Ballyquintin Point exhibits an exceptionally well developed raised cobble beach of the cuspate foreland type, with associated ridges and bars, together with a range of contemporary coastal landforms. Although major raised beach complexes are present elsewhere in Northern Ireland, none exhibit such an extensive area and thickness of cobble grade material.
The vegetation at Ballyquintin Point illustrates a natural transition from maritime to terrestrial communities. Saltmarsh is developed locally, nestled amongst the mosaic of rocky outcrops and shingle bars, and is more extensively formed over the tidally inundated pasture at the northern end of the site. Strandline communities are extensively developed along its shore. Maritime grassland occurs over the tops of rocky outcrops, with species-rich dry grassland around its coastal rim. The interior is dominated by scrub.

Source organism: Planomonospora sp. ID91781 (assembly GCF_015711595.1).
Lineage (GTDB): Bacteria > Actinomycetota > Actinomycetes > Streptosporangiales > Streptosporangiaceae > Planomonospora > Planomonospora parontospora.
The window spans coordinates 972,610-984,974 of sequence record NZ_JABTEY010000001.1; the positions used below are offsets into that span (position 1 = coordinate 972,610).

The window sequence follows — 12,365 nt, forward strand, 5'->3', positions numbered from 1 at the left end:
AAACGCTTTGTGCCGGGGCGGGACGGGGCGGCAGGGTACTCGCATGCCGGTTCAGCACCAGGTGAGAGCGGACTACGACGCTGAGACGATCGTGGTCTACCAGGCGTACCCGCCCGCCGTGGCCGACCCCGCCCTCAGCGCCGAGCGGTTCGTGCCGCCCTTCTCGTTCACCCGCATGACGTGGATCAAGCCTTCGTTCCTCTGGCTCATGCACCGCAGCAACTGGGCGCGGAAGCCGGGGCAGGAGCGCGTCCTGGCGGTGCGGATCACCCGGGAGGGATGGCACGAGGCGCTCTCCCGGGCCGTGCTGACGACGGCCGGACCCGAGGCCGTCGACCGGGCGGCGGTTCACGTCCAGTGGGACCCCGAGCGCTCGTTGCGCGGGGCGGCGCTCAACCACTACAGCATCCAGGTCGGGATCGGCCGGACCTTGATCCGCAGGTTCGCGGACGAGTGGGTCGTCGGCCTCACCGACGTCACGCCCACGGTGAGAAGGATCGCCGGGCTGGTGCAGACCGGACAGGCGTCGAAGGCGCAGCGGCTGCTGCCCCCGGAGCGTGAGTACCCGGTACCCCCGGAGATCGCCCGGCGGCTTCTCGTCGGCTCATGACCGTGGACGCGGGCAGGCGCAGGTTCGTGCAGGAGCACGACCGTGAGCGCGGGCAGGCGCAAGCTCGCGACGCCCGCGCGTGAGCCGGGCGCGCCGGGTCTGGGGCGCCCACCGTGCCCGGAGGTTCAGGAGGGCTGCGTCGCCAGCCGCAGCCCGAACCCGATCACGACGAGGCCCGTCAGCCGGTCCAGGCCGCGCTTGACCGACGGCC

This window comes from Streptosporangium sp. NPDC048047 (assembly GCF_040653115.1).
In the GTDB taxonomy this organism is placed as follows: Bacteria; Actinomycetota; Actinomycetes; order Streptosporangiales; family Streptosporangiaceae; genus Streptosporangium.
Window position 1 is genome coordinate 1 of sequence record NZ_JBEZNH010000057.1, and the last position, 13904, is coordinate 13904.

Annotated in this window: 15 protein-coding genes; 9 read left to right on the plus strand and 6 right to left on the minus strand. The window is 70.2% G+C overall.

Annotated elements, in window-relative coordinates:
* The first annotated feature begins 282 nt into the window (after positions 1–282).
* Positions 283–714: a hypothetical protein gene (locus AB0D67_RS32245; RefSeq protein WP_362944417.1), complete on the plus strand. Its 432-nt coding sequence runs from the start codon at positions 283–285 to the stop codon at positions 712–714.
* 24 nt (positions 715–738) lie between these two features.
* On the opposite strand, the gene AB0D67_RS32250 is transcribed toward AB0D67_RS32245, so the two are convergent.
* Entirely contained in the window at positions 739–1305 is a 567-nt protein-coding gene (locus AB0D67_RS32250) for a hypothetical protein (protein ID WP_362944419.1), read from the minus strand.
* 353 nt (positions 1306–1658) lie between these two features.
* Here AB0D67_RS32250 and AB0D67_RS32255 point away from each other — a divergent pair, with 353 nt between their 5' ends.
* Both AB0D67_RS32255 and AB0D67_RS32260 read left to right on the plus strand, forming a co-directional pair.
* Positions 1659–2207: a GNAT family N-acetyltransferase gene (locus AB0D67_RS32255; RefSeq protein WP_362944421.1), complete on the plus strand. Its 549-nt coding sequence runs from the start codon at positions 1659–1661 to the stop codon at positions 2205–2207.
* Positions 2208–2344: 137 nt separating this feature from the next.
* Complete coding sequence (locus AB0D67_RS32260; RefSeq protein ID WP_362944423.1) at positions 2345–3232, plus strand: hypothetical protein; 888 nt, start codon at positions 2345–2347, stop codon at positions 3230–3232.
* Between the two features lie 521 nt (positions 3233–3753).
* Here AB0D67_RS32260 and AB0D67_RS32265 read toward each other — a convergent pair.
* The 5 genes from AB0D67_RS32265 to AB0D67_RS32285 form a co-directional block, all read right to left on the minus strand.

Rare species include slender spike-rush and the rare pill woodlouse which occurs here at its most northerly site in Ireland.
- ASSI Guidance for Public Bodies/Competent Authorities
- Coastal Areas of Special Scientific Interest
- Conservation Management Plans for Northern Ireland’s Special Areas of Conservation
- European Marine Sites - Marine Special Areas of Conservation and Special Protection Areas
- Management of Special Areas of Conservation (SAC)
- Marine Conservation Zones
- Marine Protected Areas
- Marine Ramsar sites
- Portrush Coastal Zone
- Special Areas of Conservation
- Special Areas of Conservation for Harbour porpoise
- Special Protection Areas